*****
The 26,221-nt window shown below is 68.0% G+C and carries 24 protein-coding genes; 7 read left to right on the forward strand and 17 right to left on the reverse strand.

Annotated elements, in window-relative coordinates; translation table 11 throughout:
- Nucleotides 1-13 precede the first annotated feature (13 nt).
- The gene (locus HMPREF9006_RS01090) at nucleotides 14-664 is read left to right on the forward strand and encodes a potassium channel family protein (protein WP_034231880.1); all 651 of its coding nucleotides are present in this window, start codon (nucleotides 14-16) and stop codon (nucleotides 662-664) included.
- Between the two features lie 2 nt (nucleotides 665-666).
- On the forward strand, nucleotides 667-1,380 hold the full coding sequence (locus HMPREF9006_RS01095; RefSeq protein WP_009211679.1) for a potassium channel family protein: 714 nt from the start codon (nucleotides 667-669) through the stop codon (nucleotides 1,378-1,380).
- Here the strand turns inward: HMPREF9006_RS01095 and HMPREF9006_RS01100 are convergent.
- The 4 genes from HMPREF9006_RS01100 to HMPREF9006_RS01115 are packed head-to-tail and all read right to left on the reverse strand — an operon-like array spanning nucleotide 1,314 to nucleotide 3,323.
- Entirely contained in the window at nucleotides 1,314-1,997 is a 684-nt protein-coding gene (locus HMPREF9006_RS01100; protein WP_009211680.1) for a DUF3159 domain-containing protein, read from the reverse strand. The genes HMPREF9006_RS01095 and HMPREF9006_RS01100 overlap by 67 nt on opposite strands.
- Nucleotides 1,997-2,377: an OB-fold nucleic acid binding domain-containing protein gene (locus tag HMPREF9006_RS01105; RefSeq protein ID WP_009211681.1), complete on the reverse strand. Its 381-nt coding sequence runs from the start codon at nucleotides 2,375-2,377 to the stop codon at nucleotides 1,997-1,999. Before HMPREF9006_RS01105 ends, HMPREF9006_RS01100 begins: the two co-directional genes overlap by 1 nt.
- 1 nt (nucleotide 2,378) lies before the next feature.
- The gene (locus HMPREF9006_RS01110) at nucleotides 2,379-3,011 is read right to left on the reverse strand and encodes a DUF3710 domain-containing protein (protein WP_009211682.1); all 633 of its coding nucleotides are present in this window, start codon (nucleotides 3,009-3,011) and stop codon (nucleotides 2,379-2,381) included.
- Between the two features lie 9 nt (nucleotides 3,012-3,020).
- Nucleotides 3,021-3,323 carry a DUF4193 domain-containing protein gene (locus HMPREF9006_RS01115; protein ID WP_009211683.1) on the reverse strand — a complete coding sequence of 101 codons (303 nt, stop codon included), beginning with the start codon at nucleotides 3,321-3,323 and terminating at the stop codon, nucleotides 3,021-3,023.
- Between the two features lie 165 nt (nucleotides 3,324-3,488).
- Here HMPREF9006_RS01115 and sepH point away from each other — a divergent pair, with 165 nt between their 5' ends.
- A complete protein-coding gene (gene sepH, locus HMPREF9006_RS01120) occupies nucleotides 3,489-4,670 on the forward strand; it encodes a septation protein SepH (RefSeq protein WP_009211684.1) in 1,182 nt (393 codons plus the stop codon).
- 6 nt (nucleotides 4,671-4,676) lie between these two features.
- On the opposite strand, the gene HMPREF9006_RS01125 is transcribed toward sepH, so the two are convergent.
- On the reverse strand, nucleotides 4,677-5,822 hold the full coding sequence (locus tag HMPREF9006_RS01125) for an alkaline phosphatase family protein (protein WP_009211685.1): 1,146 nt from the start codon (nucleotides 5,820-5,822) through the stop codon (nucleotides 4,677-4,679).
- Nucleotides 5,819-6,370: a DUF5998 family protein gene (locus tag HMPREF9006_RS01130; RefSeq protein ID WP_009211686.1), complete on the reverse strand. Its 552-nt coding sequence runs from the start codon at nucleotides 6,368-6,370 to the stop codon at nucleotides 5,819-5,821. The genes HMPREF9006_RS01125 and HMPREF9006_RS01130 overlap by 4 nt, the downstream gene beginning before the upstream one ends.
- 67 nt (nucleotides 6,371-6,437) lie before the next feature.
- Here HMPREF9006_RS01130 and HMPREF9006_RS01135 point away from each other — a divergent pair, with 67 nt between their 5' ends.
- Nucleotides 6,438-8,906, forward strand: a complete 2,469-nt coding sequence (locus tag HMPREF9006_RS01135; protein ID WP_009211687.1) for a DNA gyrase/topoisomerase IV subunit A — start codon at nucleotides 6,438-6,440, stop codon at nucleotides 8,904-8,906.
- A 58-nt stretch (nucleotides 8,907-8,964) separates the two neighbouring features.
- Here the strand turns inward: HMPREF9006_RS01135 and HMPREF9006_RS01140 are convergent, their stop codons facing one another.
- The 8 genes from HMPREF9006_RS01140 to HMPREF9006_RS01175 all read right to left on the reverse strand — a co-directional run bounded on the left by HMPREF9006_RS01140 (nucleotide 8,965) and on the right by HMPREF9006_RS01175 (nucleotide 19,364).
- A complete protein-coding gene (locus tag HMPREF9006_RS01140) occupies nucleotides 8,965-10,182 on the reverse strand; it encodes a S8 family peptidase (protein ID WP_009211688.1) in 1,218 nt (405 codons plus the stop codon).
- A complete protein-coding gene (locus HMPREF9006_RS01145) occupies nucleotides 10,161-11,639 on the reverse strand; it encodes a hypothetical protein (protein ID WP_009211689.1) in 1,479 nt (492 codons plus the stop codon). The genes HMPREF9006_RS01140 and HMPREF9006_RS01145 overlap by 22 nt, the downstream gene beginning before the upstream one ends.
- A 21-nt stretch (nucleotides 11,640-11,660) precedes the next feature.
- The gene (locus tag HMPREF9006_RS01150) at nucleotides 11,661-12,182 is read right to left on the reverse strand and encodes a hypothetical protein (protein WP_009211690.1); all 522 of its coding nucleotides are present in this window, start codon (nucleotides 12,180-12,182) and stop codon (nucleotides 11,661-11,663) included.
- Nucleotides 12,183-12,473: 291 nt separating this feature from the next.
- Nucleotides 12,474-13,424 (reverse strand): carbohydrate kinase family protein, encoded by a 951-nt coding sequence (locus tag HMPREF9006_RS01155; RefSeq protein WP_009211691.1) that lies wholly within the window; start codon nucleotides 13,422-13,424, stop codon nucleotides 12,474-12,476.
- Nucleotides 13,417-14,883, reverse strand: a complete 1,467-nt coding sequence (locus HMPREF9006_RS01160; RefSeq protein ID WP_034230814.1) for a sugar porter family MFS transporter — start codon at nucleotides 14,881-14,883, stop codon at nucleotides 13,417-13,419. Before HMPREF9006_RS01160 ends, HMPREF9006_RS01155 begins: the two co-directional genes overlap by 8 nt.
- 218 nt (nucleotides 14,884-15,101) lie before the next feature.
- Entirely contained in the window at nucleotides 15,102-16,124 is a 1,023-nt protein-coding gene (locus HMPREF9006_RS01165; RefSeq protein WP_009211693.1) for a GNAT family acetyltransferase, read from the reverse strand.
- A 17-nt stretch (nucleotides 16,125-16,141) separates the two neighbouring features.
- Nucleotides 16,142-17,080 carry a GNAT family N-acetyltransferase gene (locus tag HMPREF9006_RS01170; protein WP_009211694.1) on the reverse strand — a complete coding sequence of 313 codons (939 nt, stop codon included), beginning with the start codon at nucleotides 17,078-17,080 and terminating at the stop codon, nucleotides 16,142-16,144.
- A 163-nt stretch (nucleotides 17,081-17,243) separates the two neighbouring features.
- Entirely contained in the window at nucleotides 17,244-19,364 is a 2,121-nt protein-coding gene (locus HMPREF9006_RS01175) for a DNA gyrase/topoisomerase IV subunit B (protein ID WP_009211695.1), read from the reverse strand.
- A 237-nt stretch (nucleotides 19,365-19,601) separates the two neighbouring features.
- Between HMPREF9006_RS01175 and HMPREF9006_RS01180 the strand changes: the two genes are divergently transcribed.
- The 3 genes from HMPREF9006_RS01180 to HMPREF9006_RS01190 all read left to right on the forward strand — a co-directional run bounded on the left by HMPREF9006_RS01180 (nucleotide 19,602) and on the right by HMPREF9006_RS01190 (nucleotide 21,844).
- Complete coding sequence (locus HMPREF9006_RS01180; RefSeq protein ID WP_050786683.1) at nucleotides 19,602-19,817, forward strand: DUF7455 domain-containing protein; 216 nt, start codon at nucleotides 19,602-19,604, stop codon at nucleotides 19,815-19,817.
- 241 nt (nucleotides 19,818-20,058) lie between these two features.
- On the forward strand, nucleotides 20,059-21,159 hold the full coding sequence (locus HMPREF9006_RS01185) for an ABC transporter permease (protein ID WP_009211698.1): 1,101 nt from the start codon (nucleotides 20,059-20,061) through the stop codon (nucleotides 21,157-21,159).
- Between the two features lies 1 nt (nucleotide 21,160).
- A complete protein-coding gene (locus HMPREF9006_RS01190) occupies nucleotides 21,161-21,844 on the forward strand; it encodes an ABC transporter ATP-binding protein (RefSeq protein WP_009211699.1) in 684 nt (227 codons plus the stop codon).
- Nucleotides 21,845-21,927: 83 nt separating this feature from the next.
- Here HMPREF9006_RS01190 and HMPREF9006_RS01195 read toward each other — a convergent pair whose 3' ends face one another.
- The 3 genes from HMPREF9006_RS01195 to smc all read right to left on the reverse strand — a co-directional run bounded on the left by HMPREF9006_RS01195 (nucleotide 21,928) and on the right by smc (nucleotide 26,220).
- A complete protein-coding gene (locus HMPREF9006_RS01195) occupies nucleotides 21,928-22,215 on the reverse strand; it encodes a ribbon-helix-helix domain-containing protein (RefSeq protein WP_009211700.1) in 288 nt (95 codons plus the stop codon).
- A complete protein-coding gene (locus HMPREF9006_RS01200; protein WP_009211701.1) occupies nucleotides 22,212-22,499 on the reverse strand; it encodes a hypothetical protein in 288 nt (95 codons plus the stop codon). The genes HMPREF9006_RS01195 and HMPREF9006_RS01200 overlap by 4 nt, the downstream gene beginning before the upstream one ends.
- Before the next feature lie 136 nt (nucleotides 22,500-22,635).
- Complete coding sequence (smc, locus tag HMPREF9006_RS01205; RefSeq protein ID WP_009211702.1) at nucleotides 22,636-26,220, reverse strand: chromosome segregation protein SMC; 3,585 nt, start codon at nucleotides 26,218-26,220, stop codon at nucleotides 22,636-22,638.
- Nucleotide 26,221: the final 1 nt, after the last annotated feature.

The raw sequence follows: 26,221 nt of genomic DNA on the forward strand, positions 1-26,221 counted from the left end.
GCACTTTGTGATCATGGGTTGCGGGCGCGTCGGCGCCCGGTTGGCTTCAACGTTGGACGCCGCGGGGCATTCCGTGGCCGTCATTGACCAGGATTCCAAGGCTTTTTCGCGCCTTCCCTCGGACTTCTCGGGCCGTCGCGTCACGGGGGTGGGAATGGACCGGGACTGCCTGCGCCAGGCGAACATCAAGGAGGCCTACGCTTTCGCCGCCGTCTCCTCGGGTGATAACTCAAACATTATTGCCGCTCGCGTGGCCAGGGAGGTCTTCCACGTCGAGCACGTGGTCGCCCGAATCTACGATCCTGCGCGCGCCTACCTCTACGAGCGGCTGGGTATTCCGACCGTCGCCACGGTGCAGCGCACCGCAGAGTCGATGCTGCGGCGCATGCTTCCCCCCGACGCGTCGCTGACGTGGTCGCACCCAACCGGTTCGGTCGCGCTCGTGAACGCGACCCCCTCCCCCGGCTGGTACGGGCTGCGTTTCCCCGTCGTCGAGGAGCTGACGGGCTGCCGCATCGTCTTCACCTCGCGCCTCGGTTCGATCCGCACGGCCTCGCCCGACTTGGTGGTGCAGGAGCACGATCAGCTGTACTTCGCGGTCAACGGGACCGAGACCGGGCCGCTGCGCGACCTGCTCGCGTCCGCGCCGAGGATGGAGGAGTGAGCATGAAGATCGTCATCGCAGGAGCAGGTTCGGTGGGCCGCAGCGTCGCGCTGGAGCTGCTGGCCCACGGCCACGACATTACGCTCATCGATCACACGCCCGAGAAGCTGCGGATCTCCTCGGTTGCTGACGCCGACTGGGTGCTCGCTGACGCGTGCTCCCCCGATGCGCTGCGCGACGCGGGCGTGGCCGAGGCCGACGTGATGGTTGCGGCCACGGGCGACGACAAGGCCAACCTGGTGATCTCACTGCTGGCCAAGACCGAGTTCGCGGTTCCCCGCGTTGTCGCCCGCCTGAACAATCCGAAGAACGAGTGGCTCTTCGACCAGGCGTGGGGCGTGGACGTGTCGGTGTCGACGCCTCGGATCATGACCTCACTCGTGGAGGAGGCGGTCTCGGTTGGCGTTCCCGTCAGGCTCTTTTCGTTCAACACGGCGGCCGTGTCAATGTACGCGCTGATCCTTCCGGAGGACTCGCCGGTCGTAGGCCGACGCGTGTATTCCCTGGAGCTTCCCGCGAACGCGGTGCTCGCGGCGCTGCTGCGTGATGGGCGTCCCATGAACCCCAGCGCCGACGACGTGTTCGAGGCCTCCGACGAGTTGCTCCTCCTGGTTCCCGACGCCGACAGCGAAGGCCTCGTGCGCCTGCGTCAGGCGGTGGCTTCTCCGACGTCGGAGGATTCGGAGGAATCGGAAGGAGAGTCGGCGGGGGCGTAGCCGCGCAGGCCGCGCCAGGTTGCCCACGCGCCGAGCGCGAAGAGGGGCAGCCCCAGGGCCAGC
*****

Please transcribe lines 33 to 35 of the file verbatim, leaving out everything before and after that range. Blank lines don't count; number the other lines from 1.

- Nucleotides 12,474-13,424 (reverse strand): carbohydrate kinase family protein, encoded by a 951-nt coding sequence (locus tag HMPREF9006_RS01155; RefSeq protein WP_009211691.1) that lies wholly within the window; start codon nucleotides 13,422-13,424, stop codon nucleotides 12,474-12,476.
- Nucleotides 13,417-14,883, reverse strand: a complete 1,467-nt coding sequence (locus HMPREF9006_RS01160; RefSeq protein ID WP_034230814.1) for a sugar porter family MFS transporter — start codon at nucleotides 14,881-14,883, stop codon at nucleotides 13,417-13,419. Before HMPREF9006_RS01160 ends, HMPREF9006_RS01155 begins: the two co-directional genes overlap by 8 nt.
- 218 nt (nucleotides 14,884-15,101) lie before the next feature.